The Movie Waffler SXSW 2021 Review - BROADCAST SIGNAL INTRUSION | The Movie Waffler

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SXSW 2021 Review - BROADCAST SIGNAL INTRUSION

Broadcast Signal Intrusion review
A video archivist becomes obsessed with the idea that a series of TV broadcast hacks are connected with his wife's disappearance.

Review by Eric Hillis

Directed by: Jacob Gentry

Starring: Harry Shum Jr., Kelley Mack, Justin Welborn, Michael B. Woods, Jennifer Jelsema

Broadcast Signal Intrusion poster

Director Jacob Gentry's conspiracy (or is it?) thriller Broadcast Signal Intrusion is set in 1999 and takes us back to that brief era of paranoia and uncertainty in the years leading up to the dawn of the new millennium. Remember the panic over the millennium bug, with lots of smart people telling us that technology would shit the bed because computers didn't understand how to adjust their in-built clocks? There was a sense that even if the world didn't end, the new millennium would bring an era of darkness, an idea exploited by numerous serial killer movies and the aptly named X-Files spin-off Millennium.

Broadcast Signal Intrusion review

That uncertain era is where we find our hero, James (Harry Shum Jr). Three years after the mysterious disappearance of his wife, James works nights alone in a basement archiving old TV broadcasts onto discs for posterity. One night while copying a broadcast from TV he's shocked to come across a rare "Broadcast Signal Intrusion" – a 1987 edition of a chat show is interrupted by hackers who screen some brief but unsettling images of what appears to be a woman wearing a white mask while odd tones play on the soundtrack.


James becomes obsessed with this discovery, and research leads him to find that there was a similar hack that same year. A meeting with a professor who warns him to give up his investigation for his physical safety only encourages James to go further down the rabbit hole. He becomes aware of a third hack, broadcast the night after his wife disappeared. When he learns that the two previous hacks also followed still unsolved disappearances of women, James becomes convinced that they have a connection to his wife's unexplained vanishing. With the aid of Alice (Kelley Mack), a streetwise young woman, he sets out to find the people responsible.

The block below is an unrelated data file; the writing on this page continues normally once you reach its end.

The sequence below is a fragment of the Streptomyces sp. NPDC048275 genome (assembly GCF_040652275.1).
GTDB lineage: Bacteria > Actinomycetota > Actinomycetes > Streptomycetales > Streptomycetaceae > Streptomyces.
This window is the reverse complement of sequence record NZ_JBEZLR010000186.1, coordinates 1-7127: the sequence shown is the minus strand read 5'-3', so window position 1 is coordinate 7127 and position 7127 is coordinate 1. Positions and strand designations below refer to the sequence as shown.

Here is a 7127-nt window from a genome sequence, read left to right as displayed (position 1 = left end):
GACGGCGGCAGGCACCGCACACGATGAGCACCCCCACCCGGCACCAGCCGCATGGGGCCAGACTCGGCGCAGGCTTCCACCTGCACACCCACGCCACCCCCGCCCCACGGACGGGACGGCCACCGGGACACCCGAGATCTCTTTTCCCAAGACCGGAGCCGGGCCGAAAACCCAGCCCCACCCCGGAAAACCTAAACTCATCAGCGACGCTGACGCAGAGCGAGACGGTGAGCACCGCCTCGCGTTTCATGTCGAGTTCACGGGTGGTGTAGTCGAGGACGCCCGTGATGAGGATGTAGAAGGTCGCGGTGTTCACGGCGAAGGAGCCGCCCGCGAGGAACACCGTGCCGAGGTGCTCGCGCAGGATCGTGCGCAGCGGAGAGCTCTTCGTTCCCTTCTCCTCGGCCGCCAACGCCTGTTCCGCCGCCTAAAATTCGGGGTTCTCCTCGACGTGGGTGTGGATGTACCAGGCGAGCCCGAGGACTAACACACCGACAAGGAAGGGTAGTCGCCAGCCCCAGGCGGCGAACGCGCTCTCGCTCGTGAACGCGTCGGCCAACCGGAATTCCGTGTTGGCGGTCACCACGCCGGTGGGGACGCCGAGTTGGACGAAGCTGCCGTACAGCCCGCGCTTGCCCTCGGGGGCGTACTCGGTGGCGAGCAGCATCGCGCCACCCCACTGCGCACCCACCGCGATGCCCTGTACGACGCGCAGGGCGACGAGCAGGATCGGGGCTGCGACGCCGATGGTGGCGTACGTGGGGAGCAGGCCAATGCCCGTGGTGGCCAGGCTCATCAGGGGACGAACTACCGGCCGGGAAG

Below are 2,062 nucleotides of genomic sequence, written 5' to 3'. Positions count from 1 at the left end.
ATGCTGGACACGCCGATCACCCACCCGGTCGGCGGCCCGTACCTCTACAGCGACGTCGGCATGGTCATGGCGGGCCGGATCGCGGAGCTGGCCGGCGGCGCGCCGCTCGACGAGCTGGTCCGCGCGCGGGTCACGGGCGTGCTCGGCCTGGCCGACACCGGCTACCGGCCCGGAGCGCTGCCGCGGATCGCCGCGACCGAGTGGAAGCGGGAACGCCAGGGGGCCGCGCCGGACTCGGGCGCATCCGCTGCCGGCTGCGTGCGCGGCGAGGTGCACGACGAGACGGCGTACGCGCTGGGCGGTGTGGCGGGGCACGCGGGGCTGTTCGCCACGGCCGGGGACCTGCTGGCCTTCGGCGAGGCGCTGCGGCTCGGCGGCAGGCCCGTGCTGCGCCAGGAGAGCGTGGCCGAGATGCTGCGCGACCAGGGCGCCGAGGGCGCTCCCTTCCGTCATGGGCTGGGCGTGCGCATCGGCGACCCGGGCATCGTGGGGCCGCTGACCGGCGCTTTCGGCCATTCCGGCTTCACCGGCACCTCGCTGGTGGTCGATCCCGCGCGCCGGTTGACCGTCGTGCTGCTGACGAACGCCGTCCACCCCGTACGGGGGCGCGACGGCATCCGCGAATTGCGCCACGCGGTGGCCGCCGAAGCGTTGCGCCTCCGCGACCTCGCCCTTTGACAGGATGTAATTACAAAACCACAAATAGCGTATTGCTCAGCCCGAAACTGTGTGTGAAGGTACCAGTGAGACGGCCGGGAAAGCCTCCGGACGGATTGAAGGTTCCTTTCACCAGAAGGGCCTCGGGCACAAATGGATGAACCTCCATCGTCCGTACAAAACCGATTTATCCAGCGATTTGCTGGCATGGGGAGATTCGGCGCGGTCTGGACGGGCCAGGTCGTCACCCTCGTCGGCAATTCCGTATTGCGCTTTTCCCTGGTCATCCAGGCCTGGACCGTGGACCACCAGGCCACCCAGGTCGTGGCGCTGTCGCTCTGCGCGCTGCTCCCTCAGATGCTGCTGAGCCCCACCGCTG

Broadcast Signal Intrusion review

Visually, Broadcast Signal Intrusion does a wonderful job of capturing the look of late '90s thrillers. With its shadowy basements and ineffectual lamps, it has the look of some lost David Fincher movie from 1999. Ben Lovett's trumpet-heavy score adds greatly to the noir ambience as Gentry mines tension from our protagonist's ignorance of just what he's gotten himself into. There's a scene in a basement involving an unexplained noise from upstairs that is positively skin-crawling, and it's reflective of how much terror Gentry manages to wring out of ambiguity.


Broadcast Signal Intrusion might be dismissed as overly nostalgic, but it's knowingly so and it uses our familiarity with the tropes of conspiracy thrillers to keep us on edge. As such, every interaction James has with another character causes us to question their motivations. Eventually we begin to wonder if maybe we're being overly paranoid, that perhaps we've seen too many movies like Broadcast Signal Intrusion. Perhaps James has seen too many movies like this and is making a big deal out of what could well be no more than a prank played by some over-educated tech geek with time on their hands.

Broadcast Signal Intrusion review

Thanks to endearing performances from Shum Jr and Mack, exploring this shadowy world with James and Alice is as fun as it is nerve-wracking. They have the playful repartee of the hero and heroine of an early British Hitchcock thriller. At one point Alice queries James about his hobbies, and after much pondering he's forced to admit that he essentially has no life of his own. His adventure with Alice down the rabbit… (wait a minute, I see what you did there movie!) hole is just what he needs to shake him out of his rut, even if it leads to a dead end or to his own demise.



Unfortunately, after keeping us gripped for 80 minutes, Broadcast Signal Intrusion sputters to an unsatisfying conclusion that may well sour a lot of viewers on the overall movie. Even if it ultimately leads nowhere of note, Broadcast Signal Intrusion is a mystery worth investigating for fans of conspiracy thrillers.

Broadcast Signal Intrusion
 plays online at the SXSW Film Festival from March 17th to 21st.

2021 movie reviews